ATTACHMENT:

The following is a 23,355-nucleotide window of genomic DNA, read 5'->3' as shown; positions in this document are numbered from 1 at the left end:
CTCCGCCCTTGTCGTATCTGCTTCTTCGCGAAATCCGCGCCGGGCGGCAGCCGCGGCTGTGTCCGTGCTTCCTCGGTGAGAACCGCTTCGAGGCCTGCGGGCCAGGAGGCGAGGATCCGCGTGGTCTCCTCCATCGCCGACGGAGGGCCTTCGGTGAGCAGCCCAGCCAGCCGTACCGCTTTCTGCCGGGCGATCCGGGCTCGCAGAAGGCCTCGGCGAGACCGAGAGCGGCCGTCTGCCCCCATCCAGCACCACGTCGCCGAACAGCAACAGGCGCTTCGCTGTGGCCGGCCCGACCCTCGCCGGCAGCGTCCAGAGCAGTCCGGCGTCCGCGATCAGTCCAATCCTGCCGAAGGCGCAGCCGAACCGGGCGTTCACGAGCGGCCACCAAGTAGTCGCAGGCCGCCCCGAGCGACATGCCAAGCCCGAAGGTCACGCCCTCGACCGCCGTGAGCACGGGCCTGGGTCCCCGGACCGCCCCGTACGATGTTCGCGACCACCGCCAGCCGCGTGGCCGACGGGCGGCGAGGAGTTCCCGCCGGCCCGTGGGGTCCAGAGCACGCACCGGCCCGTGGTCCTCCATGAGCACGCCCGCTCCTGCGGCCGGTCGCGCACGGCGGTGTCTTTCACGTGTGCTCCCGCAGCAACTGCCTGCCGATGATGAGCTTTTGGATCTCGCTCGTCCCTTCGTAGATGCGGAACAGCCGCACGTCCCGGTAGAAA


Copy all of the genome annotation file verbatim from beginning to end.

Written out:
The following is a 23,355-nucleotide window of genomic DNA, read 5'->3' as shown; positions in this document are numbered from 1 at the left end:
CTCCGCCCTTGTCGTATCTGCTTCTTCGCGAAATCCGCGCCGGGCGGCAGCCGCGGCTGTGTCCGTGCTTCCTCGGTGAGAACCGCTTCGAGGCCTGCGGGCCAGGAGGCGAGGATCCGCGTGGTCTCCTCCATCGCCGACGGAGGGCCTTCGGTGAGCAGCCCAGCCAGCCGTACCGCTTTCTGCCGGGCGATCCGGGCTCGCAGAAGGCCTCGGCGAGACCGAGAGCGGCCGTCTGCCCCCATCCAGCACCACGTCGCCGAACAGCAACAGGCGCTTCGCTGTGGCCGGCCCGACCCTCGCCGGCAGCGTCCAGAGCAGTCCGGCGTCCGCGATCAGTCCAATCCTGCCGAAGGCGCAGCCGAACCGGGCGTTCACGAGCGGCCACCAAGTAGTCGCAGGCCGCCCCGAGCGACATGCCAAGCCCGAAGGTCACGCCCTCGACCGCCGTGAGCACGGGCCTGGGTCCCCGGACCGCCCCGTACGATGTTCGCGACCACCGCCAGCCGCGTGGCCGACGGGCGGCGAGGAGTTCCCGCCGGCCCGTGGGGTCCAGAGCACGCACCGGCCCGTGGTCCTCCATGAGCACGCCCGCTCCTGCGGCCGGTCGCGCACGGCGGTGTCTTTCACGTGTGCTCCCGCAGCAACTGCCTGCCGATGATGAGCTTTTGGATCTCGCTCGTCCCTTCGTAGATGCGGAACAGCCGCACGTCCCGGTAGAAA